Total Pageviews

Bebop Spoken There

Sonny Rollins: "I work very hard. I wear out suits playing." - (Downbeat May 29, 1969.)

-----

Bob Brookmeyer: "The group's philosophy? We're saving to buy new uniforms - the ties wore out." - (Crescendo March 1965).

-----

Archives.

Today Monday March 27

Afternoon.
Jazz in the Afternoon - Crescent Club, 1 Hudleston, Cullercoats NE30 3OS. 1pm. Free.
Evening.
?????
-----
To the best of our knowledge, details of the above events are correct but may be subject to alteration.

Monday, September 07, 2015

CD Review: Mark Pringle – A Moveable Feast

(Review by Russell)
Much has been written about Mark Pringle. All of it positive, all of it justified. The young pianist’s debut CD A Moveable Feast is set for release on September 18 (Pringle Trio can be heard live at Jazz Café this Friday, Sept. 11). Place your order now. A graduate of Birmingham Conservatoire, Pringle has composed and arranged eight pieces for large ensemble. Fusing twenty first century contemporary composition with the freedom inherent in the jazz idiom, A Moveable Feast is an impressive recording. 
Pringle spent time living in Paris. His sojourn in the French capital inspired the writing of original material, as did reading Ernest Hemingway and listening to Olivier Messiaen. A homage to the avant-garde composer opens the CD. A Real Bombshell (the reaction of the Frenchman on first seeing a score by Debussy) begins freely, drummer Euan Palmer’s big groove displaces any hint of dissonance in advance of trumpeter Percy Purseglove’s fiery solo.
Ode To The Trees, Pringle’s response to the Bois de Boulogne, opens with Dan Searjeant and Alicia Gardener-Trejo (the ensemble’s flautists) pointing to the canopy, identifying a chorus of noise up high. The core trio – piano, bass and drums – settle into a subtle swing feel, the orchestra flitting about atop of it.
On more than one occasion Pringle pitches pizzicato strings against woodwind sections to great effect, evinced in Happy Plants (Part1). The composer succeeds in combining often incompatible elements (to some ears) in jazz – brass, reeds and strings. To achieve results as good as on this recording at the age of twenty four is no mean feat.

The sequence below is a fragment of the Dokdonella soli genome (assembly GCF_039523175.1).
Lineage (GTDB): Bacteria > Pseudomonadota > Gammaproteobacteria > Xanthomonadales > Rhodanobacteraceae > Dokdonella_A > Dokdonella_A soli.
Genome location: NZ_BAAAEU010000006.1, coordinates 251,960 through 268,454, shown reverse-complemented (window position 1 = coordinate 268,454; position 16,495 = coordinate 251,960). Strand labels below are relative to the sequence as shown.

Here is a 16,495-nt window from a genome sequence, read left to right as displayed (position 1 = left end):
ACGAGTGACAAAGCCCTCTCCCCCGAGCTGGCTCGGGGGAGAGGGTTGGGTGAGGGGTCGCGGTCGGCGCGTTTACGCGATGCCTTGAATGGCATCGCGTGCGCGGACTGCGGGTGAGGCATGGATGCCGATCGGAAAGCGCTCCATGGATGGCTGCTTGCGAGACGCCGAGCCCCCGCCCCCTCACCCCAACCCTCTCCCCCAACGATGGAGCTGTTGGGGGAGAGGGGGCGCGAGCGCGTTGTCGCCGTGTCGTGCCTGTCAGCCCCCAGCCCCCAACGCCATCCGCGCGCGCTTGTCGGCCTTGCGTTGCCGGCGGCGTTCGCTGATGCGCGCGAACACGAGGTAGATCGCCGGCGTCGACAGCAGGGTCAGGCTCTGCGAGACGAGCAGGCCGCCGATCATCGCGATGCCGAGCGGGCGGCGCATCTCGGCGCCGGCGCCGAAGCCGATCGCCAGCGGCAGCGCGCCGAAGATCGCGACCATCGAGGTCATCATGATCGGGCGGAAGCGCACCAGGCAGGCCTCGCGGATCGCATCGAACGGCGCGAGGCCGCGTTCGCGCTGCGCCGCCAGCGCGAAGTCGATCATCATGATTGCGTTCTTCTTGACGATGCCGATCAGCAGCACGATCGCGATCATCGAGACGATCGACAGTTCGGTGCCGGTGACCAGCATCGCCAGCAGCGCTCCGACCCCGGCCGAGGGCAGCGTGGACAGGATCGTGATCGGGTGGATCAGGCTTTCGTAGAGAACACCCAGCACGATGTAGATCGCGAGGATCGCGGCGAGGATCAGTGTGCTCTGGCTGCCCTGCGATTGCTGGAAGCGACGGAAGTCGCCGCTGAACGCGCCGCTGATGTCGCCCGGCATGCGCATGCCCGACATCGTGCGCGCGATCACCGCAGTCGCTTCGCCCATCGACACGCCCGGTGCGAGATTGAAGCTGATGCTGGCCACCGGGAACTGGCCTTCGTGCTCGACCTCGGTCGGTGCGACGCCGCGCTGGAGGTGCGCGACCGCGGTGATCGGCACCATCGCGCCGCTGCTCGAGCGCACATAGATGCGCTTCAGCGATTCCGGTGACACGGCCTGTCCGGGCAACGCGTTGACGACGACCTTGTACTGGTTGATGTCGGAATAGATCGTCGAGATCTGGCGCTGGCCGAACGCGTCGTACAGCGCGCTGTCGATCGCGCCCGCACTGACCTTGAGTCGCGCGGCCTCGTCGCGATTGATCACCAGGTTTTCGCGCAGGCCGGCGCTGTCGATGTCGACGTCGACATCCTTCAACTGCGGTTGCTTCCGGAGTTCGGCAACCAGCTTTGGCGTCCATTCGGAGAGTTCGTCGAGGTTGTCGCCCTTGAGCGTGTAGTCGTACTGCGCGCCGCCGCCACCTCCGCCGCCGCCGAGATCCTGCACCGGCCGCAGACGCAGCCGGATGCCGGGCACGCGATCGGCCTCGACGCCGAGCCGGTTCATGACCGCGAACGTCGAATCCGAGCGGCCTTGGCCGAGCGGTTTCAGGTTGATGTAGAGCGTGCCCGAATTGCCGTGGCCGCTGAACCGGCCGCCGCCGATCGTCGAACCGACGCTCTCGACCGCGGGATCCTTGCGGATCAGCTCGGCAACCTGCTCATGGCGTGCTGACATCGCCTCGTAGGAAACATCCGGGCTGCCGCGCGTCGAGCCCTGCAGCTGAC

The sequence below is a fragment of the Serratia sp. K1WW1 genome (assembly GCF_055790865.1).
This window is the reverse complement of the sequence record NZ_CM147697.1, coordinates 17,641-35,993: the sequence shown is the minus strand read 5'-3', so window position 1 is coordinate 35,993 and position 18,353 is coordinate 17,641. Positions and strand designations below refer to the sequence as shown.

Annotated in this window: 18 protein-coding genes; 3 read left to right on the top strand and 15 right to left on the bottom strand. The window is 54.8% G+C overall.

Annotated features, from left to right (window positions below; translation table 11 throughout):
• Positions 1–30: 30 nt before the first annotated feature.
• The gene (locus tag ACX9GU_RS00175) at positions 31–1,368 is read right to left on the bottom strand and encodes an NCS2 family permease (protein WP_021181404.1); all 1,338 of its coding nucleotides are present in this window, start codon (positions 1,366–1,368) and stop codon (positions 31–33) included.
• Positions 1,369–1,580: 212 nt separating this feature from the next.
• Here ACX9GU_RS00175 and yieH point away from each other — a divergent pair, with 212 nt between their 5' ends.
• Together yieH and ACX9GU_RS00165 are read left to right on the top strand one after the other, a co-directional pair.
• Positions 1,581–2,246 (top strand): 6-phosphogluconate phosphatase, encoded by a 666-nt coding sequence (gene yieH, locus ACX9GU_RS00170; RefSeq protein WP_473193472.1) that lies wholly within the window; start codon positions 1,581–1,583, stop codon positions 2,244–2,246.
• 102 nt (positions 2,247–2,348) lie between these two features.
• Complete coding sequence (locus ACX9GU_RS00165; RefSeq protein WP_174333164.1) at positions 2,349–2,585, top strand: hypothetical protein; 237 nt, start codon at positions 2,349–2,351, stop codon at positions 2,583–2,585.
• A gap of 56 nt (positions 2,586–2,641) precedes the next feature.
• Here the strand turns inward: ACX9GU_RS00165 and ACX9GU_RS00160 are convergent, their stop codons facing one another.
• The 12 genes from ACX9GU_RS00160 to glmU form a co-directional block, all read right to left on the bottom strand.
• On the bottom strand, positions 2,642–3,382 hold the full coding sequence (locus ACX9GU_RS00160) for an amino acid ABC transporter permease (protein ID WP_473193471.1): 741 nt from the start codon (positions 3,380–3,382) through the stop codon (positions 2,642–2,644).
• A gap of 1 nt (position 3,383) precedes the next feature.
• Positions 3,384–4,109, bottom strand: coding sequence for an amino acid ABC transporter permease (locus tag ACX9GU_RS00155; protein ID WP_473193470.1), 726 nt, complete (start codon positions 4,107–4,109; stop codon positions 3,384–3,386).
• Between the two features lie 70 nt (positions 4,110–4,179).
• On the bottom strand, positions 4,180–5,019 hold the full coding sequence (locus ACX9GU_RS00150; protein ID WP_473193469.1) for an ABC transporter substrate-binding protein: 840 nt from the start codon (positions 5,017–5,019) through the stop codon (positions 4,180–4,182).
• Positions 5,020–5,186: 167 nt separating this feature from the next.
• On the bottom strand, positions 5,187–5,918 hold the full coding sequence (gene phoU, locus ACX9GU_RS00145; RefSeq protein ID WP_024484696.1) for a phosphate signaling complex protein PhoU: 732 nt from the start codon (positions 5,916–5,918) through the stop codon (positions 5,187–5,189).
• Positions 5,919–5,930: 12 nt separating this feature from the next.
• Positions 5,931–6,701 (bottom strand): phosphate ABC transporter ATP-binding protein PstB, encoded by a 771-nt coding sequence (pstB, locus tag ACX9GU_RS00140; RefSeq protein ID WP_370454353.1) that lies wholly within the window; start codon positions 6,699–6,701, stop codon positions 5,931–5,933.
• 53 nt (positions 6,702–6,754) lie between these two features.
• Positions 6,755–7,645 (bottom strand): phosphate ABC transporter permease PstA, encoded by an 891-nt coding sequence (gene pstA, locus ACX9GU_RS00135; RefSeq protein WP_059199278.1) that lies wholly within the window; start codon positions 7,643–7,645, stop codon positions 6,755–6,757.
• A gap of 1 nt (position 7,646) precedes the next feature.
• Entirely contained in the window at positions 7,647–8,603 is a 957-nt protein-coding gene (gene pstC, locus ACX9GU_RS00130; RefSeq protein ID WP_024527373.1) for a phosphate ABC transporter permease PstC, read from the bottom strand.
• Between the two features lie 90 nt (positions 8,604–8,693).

A slow-drag blues feel with alto to the fore – Hasha’s Theme – is a major highlight of the CD. Subtlety is a recurring aspect; Monk, deceptively simple/complex, so too Pringle. At various points on A Moveable Feast one assumes the composer was ‘out front’ to conduct his ensemble, such are the orchestrations. It would be interesting to a) see Pringle’s charts and b) hear him talk about his methods/process of composing. 
Mark Pringle has received plaudits and awards from tutors and the wider jazz community – it is only a matter of time before he becomes a household name. A Moveable Feast will be released on September 18 on Stoney Lane Records (catalogue no. SLR1954). There is an opportunity to hear Pringle’s music during September. He is taking it on the road to a venue near you. The large ensemble dates have been and gone, however Pringle (piano) and the bass and drums pairing of James Banner and Euan Palmer can be heard in concert at Matt and Phred’s, Manchester tomorrow (Tuesday 8), the delightfully named Butterfly and the Pig, Glasgow (9), the Jazz Bar, Edinburgh (10), Newcastle’s Jazz Café (11) and a few other dates before finishing up in London with a four-date run working as a quintet.
Mark Pringle’s A Moveable Feast comes highly recommended. The recording is on the short list for ‘CD of the Year’ and hearing Pringle live should be a priority.     
Russell.
Mark Pringle (piano), Percy Pursglove (trumpet), Chris Young (alto saxophone), Dan Searjeant (tenor & alto saxophones, flute), Alicia Gardener-Trejo (bass clarinet, baritone saxophone, alto flute), Christine Cornwell (violin), Sarah Farmer (violin), Megan Jowett (viola), Lucy French (cello), Ben Lee (guitar), James Banner (double bass) & Euan Palmer (drums)

No comments :

Post a Comment

Blog Archive

About this blog - contact details.

Bebop Spoken Here -- Here, being the north-east of England -- centred in the blues heartland of Newcastle and reaching down to the Tees Delta and looking upwards to the Land of the Kilt.
Not a very original title, I know; not even an accurate one as my taste, whilst centred around the music of Bird and Diz, extends in many directions and I listen to everything from King Oliver to Chick Corea and beyond. Not forgetting the Great American Songbook the contents of which has provided the inspiration for much great jazz and quality popular singing for round about a century.
The idea of this blog is for you to share your thoughts and pass on your comments on discs, gigs, jazz - music in general. If you've been to a gig/concert or heard a CD that knocked you sideways please share your views with us. Tell us about your favourites, your memories, your dislikes.
Lance (Who wishes it to be known that he is not responsible for postings other than his own and that he's not always responsible for them.)
Contact: lanceliddle@gmail.com I look forward to hearing from you.

Subscribe!